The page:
Magnolian warns of potential flooding disaster in viaduct tunnel

Gene Hoglund, coordinator of Citizens for an Elevated Solution, thinks the plan to replace the Alaskan Way Viaduct with a tunnel is a bad idea for a host of reasons.

They include the huge cost compared with a rebuild option, a steep grade at one point and the potential for a Boston Big Dig-style fiasco.

But his latest objection is based on a terrifying and timely concern: that an earthquake along the Seattle fault could generate a tidal wave that would flood the tunnel and drown everyone in it.

"It would fill the hole which is the tunnel, and nobody would get out," is how Hoglund put it.

He's not being hysterical; the Magnolia resident has found evidence that backs up his fear.

Indeed, a tsunami generated by a Seattle fault quake slammed into land around Elliott Bay in A.D. 900-930, according to a 2003 study by the Washington State Department of Natural Resources and the National Oceanic and Atmospheric Administration.

Titled "Tsunami Hazard Map of the Elliott Bay Area, Seattle, Washington: Modeled Tsunami Inundation from a Seattle Fault Earthquake," the study notes that sedimentary evidence of a local tidal wave was discovered in 1992.

The wave inundated parts of Whid-bey Island and West Point, according to the study, which adds that a sand layer along Snohomish River distributaries "also probably was deposited by the tsunami from the large A.D. 900-930 earthquake on the Seattle fault."

The study used computer modeling that "simulates the A.D. 900-930 event as a credible worst-case scenario of magnitude 7.3." Computed velocities of a tidal wave in Elliott Bay exceed 40 miles per hour, while wave heights were approximately six meters (around 16 feet), according to the study.

"Note that because Harbor Island is uplifted by the earthquake," the study adds, "the Duwamish Waterway initially drains rapidly before the wave reflects off the north side of the bay and then inundates the Harbor Island Area."

Hoglund points out that transportation planners believe there is a one-in-20 chance that the viaduct will be damaged by an earthquake in the future. "An earthquake could also cause a tsunami," he stressed.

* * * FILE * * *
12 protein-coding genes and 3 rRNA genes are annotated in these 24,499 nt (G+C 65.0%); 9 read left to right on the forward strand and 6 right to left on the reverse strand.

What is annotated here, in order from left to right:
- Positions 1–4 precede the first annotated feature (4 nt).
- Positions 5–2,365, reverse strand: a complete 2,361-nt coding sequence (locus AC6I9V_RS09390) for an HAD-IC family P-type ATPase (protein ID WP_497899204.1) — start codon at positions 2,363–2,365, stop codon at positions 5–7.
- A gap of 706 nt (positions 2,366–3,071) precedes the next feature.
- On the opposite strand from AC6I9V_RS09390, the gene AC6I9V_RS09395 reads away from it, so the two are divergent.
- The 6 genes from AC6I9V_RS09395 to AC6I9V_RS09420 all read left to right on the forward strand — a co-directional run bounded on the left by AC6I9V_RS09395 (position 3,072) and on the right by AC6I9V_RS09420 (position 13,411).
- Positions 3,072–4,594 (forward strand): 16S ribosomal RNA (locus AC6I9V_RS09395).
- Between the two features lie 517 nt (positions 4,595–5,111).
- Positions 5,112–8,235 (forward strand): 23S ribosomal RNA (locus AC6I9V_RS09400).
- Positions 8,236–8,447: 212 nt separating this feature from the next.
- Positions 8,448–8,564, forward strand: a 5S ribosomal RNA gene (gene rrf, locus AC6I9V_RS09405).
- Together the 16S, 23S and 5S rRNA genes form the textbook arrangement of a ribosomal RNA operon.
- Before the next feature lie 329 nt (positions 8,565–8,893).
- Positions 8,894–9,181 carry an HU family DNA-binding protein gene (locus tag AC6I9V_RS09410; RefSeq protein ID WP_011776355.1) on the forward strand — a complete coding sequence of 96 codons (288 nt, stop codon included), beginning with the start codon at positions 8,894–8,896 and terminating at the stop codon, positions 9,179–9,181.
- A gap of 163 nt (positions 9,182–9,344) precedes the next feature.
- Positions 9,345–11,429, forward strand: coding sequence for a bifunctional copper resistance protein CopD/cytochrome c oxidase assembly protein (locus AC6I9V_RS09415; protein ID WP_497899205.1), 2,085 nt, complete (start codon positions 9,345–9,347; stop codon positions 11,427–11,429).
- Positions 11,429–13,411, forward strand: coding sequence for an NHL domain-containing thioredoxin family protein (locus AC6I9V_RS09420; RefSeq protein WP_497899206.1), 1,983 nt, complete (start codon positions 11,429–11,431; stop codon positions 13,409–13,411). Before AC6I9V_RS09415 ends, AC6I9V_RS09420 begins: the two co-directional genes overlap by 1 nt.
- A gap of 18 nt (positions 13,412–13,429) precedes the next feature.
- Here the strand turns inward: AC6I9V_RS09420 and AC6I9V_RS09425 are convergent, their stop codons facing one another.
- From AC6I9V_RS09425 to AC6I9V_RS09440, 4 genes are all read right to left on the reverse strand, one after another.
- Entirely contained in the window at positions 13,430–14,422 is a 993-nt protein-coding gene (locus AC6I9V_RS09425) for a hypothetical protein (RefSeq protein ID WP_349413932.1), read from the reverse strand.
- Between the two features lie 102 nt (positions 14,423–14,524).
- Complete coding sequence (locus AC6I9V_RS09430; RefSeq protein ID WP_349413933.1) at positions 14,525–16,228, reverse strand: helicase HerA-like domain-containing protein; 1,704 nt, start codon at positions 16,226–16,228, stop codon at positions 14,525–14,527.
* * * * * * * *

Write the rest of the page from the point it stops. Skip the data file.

Hoglund said he brought up this new hazard of a tunnel replacement for the viaduct at a Washington State Transportation Commission meeting on Jan. 19. "WSDOT is putting a large number of Seattle citizens at risk for this waterfront development project," he testified.

The citizen said he also contacted State Rep. Helen Sommers, D-36th District, about the danger to the tunnel from a tidal wave. "Helen had never heard of it," he said.

"That was pretty startling," Sommers said of the news about the potential for a local tsunami. "Who would have thought we could get one on Elliott Bay?"

Sommers chairs the appropriations committee in the legislature, although she pointed out that any decisions about the viaduct-replacement project will come out of the transportation committee.

She believes the tidal-wave danger will have an effect on the debate about replacing the viaduct, although Sommers noted the subject will have emotional overtones because of the recent tsunami in the Indian Ocean.

Neil Twelker, a Queen Anne engineer who is working with Citizens for an Elevated Solution, said the Seattle fault has been in the back of his mind, but the tsunami study brought it into sharper focus.

"I'm just as astounded as everyone else is," he said of the study's conclusions. "Apparently geologists have concluded it is a real thing, and it sure as hell could happen."

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